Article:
reconciled with § 362(c)(3)(A)'s reference to
actions against “property securing [a] debt.”
Id. at 11. MRS criticizes attempts by some majority
view courts to use the definition of a “claim”
under § 102(2) to import a property distinction to words
only referring to the “debtor.” Id. at
13-14. MRS suggests that any textual differences between
§ 362(c)(3) and § 362(c)(4) are insignificant.
Id. at 24-26.
places considerable weight on § 362(c)(3)(B) and §
362(c)(3)(C), which discuss the standard for establishing
that a second petition is in good faith and thus eligible for
an extension of the stay. Id. at 9-10. MRS argues
that the majority view renders these lengthy provisions
meaningless, because there will rarely be any need to file
for an extension of the stay if property of the estate is
exempted from termination, as most, if not all, of the
important assets are property of the estate in most, if not
all, cases Id. at 9-10, 15. MRS emphasizes that the
majority view renders § 362(c)(3)(A) “devoid of
practical effect” because everything of value to
creditors constitutes property of the estate, and thus would
remain protected after the thirty-day window. Id. at
17-18. MRS argues that the majority view's
“toothless” interpretation violates the purpose
of the statute, which is to curb abuse of the automatic stay
by repeat-filers, and MRS presents a legislative history it
believes supports its view of the statutory purposes.
Id. at 18-22.
Leland S. Smith, Jr.'s Reply Brief
Smith highlights the facts that the phrase “with
respect to the debtor” appears in § 362(c)(3)(A)
but not in §362(c)(4)(A)(i), which negates the automatic
stay entirely for debtors who had two prior pending cases in
the preceding year. Smith Reply at 1-3. Mr. Smith
also asserts that the minority view renders the phrase
“with respect to the debtor” meaningless in cases
like this one, where the debtor is a single filer in both the
instant and prior case, because there is no
non-repeat-filer-spouse for the phrase to distinguish.
Id. at 4.
Smith claims the minority view's interpretation is
inconsistent with other provisions in the Bankruptcy Code
which refer to the debtor's spouse because they show that
Congress knew how to draw that distinction by using the word
“spouse” and it chose not to do so in §
362(c)(3)(A). Id. at 8. Mr. Smith also chides the
minority view for frequently relying on legislative history,
because it is inappropriate to rely on legislative history
when the plain meaning of the text is clear. Id. at
THE DECISION OF THE BANKRUPTCY JUDGE
Bankruptcy Judge framed the question of statutory
Section 362(c)(3) sits between two ends of a spectrum. At one
end of this spectrum, the stay is automatic. The stay springs
into effect upon the filing of a petition, and the Court has
no role in its creation. See 11 U.S.C. §
362(a). This occurs when an individual files her first
petition under title 11. At the other end of the spectrum,
the stay is not created automatically and does not go into
effect on the filing of a petition. This occurs when an
individual becomes a debtor in any type of title 11 case if
that individual had two or more “single or joint
cases” dismissed within the previous year. See
11 U.S.C. § 362(c)(4)(A). When section 362(c)(4) is
triggered, the Court can impose a stay, see 11 U.S.C. §
362(c)(4)(B), but the stay does not arise automatically. The
dispute in this contested matter arises out of the need to
determine exactly where, on this spectrum, section 362(c)(3)
Bankr. Ct. Order at 9. The Bankruptcy Judge reviewed
the competing interpretations of §362(c)(3)(A),
id. at 4-5, and concluded that, after the thirty-day
window, the automatic stay “ceases to protect the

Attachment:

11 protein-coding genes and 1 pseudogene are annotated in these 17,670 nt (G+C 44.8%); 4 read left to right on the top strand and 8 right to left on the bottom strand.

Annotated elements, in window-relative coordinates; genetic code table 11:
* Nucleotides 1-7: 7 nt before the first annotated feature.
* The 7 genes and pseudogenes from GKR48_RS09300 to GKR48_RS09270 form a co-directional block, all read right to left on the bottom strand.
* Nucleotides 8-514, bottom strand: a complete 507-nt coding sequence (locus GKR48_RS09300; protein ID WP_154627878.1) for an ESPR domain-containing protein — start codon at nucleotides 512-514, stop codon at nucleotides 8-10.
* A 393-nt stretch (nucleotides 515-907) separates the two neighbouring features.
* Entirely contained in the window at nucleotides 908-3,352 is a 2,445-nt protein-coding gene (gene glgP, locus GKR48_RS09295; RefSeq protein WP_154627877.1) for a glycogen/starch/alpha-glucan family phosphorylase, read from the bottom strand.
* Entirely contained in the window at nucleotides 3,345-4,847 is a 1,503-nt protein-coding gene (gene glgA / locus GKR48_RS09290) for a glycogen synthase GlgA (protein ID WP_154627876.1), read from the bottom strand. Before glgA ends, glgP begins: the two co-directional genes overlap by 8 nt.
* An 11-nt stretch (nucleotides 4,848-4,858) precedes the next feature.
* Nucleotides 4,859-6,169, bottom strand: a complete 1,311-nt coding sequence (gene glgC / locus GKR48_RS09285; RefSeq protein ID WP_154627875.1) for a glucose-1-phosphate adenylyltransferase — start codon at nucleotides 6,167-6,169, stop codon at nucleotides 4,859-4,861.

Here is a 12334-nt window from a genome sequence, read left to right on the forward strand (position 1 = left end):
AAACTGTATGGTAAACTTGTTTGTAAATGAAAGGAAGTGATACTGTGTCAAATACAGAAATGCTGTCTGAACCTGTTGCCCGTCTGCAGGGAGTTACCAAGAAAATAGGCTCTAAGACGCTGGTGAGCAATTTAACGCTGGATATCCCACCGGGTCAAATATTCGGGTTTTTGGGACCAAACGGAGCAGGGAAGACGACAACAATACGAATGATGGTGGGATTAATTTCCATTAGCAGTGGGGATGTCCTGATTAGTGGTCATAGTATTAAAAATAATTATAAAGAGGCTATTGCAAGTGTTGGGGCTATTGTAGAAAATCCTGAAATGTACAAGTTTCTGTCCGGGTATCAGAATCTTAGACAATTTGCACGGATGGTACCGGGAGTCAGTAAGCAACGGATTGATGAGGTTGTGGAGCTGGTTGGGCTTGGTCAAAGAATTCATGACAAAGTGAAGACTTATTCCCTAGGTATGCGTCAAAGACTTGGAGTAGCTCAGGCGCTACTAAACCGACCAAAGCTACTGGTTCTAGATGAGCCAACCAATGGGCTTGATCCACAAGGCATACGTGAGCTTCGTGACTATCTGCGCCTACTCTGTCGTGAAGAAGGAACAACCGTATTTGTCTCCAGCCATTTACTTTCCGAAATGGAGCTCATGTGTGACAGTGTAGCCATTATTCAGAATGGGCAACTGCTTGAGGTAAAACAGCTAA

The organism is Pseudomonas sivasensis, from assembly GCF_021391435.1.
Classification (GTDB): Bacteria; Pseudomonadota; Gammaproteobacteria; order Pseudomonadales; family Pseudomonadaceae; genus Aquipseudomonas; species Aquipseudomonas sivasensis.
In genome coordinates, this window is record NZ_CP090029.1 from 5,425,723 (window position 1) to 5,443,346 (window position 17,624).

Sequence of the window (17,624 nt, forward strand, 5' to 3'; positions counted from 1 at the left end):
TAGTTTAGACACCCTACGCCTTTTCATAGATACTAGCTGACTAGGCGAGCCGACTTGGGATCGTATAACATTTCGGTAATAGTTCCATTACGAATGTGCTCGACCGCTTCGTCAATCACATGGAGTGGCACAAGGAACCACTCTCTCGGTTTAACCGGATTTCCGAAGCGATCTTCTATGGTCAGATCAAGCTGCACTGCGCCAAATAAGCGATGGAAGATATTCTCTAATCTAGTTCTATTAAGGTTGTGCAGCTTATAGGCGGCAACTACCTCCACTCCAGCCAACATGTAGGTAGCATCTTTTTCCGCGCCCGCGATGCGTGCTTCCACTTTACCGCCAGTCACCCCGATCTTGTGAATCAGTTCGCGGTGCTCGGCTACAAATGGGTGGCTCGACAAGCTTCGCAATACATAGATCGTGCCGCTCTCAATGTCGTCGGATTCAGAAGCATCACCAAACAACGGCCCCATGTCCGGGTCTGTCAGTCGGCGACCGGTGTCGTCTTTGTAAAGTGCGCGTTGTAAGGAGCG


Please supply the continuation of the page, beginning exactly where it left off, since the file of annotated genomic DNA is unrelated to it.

repeat-filing debtor and all of that debtor's property,
including property of the debtor's estate.”
Id. at 1.
Bankruptcy Judge thought that the words “the stay under
subsection (a)” indicated that the stay extended to all
of the types of acts covered by the stay, meaning that
termination of the stay “would seem to leave no part of
the stay in place.” Id. at 6. The Bankruptcy
Judge also said the minority view, which creates a
distinction between the debtor and the debtor's spouse,
was consistent with the opening phrase of §
362(c)(3)(A), which refers to single or joint cases.
Id. at 6-7.
Bankruptcy Judge also looked to the legislative history.
Id. at 7-8. The disputed language traces back to the
National Bankruptcy Review Commission in the mid-1990's.
Id. The Bankruptcy Judge concluded that the
legislative history showed that Congress was concerned about
the problem of successive bankruptcy filings interfering with
foreclosures and sought to remedy that problem by terminating
the stay after thirty days for repeat-filers. Id.
The Bankruptcy Judge critiqued the majority view for ignoring
“the statute's manifest purpose.”
Id. According to the Bankruptcy Judge, it is
unlikely that Congress intended to insulate the property of
the estate after thirty days “given that the practical
effect of terminating the stay on day thirty only as to the
debtor and the debtor's property would be negligible at
best.” Id. at 10-11.
Bankruptcy Judge also cited the statutory presumption that a
repeat-petition was not filed in good faith but gives parties
in interest the opportunity to rebut that presumption by
clear and convincing evidence. Id. at 12-13. Under
the majority view, the automatic stay would continue to
insulate property of the estate after thirty days, even in
those cases where the debtor moved to extend the stay and a
bankruptcy court determined that the debtor failed to rebut
the presumption that the filing was in bad faith.
Id. “It makes little sense to conclude that
Congress meant to protect most, if not all, of a debtor's
property - by virtue of its status as property of the estate
- in a case that was, at least presumptively, not filed in
good faith.” Id. at 13-14.
those reasons, the Bankruptcy Judge concluded that the
automatic stay terminated in its entirety, meaning that MRS
was “no longer stayed, under section 362(a), from
continuing the exercise of its rights and remedies against
Mr. Smith or his property, even if such property is part of
his bankruptcy estate.” Id. at 14.
The Automatic Stay Provisions
362 of the Bankruptcy Code contains what is known as the
automatic stay. 11 U.S.C. § 362(a). However, the
automatic stay is affected in cases where a debtor has filed
one or more cases within the year of the latest filing that
Except as provided in subsections (d), (e), (f) and (h) of
. . .
(3) if a single or joint case is filed by or against a debtor
who is an individual in a case under chapter 7, 11, or 13,
and if a single or joint case of the debtor was pending
within the preceding 1-year period but was dismissed, other
than a case refiled under a chapter other than chapter 7
after dismissal under section 707(b)-
(A) the stay under subsection (a) with respect to any action
taken with respect to a debt or property securing such debt
or with respect to any lease shall terminate with respect to
the debtor on the ...